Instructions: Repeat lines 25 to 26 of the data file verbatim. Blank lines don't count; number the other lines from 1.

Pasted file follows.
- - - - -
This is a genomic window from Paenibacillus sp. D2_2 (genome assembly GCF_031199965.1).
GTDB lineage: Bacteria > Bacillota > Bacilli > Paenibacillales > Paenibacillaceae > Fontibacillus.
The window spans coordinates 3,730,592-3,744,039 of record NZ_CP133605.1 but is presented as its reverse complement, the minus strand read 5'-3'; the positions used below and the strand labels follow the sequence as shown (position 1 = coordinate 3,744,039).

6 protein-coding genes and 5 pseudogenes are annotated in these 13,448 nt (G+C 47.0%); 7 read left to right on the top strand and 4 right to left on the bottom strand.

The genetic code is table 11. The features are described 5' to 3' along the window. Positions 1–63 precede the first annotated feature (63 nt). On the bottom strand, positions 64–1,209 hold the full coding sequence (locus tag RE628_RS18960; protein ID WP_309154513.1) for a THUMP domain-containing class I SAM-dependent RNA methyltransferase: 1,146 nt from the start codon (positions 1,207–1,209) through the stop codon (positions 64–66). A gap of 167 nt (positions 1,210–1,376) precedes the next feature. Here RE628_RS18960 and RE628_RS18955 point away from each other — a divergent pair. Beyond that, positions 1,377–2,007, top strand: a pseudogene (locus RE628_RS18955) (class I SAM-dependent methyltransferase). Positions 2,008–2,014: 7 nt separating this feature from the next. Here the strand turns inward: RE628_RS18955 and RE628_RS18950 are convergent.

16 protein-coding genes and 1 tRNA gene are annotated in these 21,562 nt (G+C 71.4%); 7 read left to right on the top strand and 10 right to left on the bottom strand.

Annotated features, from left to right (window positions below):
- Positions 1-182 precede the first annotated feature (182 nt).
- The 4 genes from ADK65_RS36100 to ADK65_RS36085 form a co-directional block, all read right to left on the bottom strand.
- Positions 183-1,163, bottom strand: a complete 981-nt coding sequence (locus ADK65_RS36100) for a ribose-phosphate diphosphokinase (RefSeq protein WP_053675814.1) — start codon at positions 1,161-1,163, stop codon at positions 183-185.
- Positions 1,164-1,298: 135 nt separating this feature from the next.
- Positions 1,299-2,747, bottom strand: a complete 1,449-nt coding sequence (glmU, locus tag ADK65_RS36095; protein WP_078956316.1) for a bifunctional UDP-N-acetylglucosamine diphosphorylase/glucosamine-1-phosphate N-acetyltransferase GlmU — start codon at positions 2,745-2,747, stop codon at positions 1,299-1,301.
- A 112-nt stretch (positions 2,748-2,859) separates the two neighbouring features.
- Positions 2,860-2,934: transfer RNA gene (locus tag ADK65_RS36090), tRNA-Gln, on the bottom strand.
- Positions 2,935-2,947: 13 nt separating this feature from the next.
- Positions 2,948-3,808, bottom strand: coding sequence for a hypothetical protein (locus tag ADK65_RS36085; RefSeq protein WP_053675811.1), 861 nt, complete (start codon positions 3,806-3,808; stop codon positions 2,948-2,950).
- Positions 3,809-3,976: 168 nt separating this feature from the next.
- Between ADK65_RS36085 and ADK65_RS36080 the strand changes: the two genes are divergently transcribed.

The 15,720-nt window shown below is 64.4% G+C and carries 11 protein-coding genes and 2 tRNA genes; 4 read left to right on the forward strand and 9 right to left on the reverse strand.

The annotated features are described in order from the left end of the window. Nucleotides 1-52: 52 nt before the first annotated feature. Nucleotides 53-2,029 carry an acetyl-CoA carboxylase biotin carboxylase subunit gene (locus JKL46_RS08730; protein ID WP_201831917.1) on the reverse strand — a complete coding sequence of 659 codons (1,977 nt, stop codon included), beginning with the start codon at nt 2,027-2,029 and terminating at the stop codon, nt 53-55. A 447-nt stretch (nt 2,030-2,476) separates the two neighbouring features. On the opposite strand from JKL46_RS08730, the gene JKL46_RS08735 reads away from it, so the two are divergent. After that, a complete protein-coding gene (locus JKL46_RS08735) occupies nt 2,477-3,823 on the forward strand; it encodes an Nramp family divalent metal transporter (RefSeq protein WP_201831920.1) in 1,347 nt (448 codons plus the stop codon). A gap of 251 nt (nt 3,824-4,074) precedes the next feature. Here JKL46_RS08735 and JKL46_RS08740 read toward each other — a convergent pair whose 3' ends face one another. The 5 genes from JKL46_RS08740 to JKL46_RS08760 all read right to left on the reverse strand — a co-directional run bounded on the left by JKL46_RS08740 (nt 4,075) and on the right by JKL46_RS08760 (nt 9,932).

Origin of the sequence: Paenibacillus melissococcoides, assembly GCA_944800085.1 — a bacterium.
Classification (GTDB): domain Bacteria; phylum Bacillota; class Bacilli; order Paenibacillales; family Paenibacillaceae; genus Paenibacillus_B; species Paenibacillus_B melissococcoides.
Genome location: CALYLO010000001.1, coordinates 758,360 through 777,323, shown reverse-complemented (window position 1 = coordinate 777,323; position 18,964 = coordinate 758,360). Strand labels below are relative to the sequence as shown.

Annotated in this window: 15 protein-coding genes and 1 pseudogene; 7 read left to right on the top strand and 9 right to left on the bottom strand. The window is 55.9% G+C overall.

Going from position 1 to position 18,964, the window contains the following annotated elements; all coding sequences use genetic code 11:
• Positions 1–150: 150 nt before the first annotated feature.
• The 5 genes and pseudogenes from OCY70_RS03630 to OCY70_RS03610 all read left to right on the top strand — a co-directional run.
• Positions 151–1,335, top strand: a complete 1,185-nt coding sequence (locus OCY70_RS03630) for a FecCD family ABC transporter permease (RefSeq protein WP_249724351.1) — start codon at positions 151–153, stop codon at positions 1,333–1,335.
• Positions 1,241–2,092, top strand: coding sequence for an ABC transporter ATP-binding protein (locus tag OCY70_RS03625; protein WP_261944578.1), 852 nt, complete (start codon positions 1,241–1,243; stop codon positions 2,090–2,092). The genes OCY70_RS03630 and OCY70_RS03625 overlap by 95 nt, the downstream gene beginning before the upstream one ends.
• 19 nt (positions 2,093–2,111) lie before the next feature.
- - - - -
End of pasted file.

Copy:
Going from position 1 to position 18,964, the window contains the following annotated elements; all coding sequences use genetic code 11:
• Positions 1–150: 150 nt before the first annotated feature.